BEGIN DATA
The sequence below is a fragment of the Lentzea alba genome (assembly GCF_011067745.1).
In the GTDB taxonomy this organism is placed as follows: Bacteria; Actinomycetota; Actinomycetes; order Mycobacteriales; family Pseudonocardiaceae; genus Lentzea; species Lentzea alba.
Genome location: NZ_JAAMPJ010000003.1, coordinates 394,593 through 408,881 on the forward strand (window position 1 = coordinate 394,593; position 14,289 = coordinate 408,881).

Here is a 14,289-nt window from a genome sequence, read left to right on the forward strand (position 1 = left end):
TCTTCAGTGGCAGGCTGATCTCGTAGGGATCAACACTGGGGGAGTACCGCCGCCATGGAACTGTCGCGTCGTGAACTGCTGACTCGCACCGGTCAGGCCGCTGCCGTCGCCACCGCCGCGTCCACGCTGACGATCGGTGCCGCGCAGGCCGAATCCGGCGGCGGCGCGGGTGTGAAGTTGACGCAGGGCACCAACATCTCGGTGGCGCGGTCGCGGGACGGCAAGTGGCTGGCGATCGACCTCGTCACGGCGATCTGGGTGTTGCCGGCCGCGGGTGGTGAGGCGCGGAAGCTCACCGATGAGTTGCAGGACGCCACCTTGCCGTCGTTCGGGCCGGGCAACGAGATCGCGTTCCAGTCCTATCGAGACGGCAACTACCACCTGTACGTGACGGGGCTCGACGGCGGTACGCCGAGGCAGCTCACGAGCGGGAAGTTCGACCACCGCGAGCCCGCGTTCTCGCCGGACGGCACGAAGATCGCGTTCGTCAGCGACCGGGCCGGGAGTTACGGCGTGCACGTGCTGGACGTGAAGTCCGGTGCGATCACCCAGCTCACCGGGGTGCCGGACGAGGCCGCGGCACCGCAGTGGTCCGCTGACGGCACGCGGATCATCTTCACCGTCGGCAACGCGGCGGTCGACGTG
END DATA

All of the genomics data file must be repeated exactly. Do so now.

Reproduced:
The sequence below is a fragment of the Lentzea alba genome (assembly GCF_011067745.1).
In the GTDB taxonomy this organism is placed as follows: Bacteria; Actinomycetota; Actinomycetes; order Mycobacteriales; family Pseudonocardiaceae; genus Lentzea; species Lentzea alba.
Genome location: NZ_JAAMPJ010000003.1, coordinates 394,593 through 408,881 on the forward strand (window position 1 = coordinate 394,593; position 14,289 = coordinate 408,881).

Here is a 14,289-nt window from a genome sequence, read left to right on the forward strand (position 1 = left end):
TCTTCAGTGGCAGGCTGATCTCGTAGGGATCAACACTGGGGGAGTACCGCCGCCATGGAACTGTCGCGTCGTGAACTGCTGACTCGCACCGGTCAGGCCGCTGCCGTCGCCACCGCCGCGTCCACGCTGACGATCGGTGCCGCGCAGGCCGAATCCGGCGGCGGCGCGGGTGTGAAGTTGACGCAGGGCACCAACATCTCGGTGGCGCGGTCGCGGGACGGCAAGTGGCTGGCGATCGACCTCGTCACGGCGATCTGGGTGTTGCCGGCCGCGGGTGGTGAGGCGCGGAAGCTCACCGATGAGTTGCAGGACGCCACCTTGCCGTCGTTCGGGCCGGGCAACGAGATCGCGTTCCAGTCCTATCGAGACGGCAACTACCACCTGTACGTGACGGGGCTCGACGGCGGTACGCCGAGGCAGCTCACGAGCGGGAAGTTCGACCACCGCGAGCCCGCGTTCTCGCCGGACGGCACGAAGATCGCGTTCGTCAGCGACCGGGCCGGGAGTTACGGCGTGCACGTGCTGGACGTGAAGTCCGGTGCGATCACCCAGCTCACCGGGGTGCCGGACGAGGCCGCGGCACCGCAGTGGTCCGCTGACGGCACGCGGATCATCTTCACCGTCGGCAACGCGGCGGTCGACGTG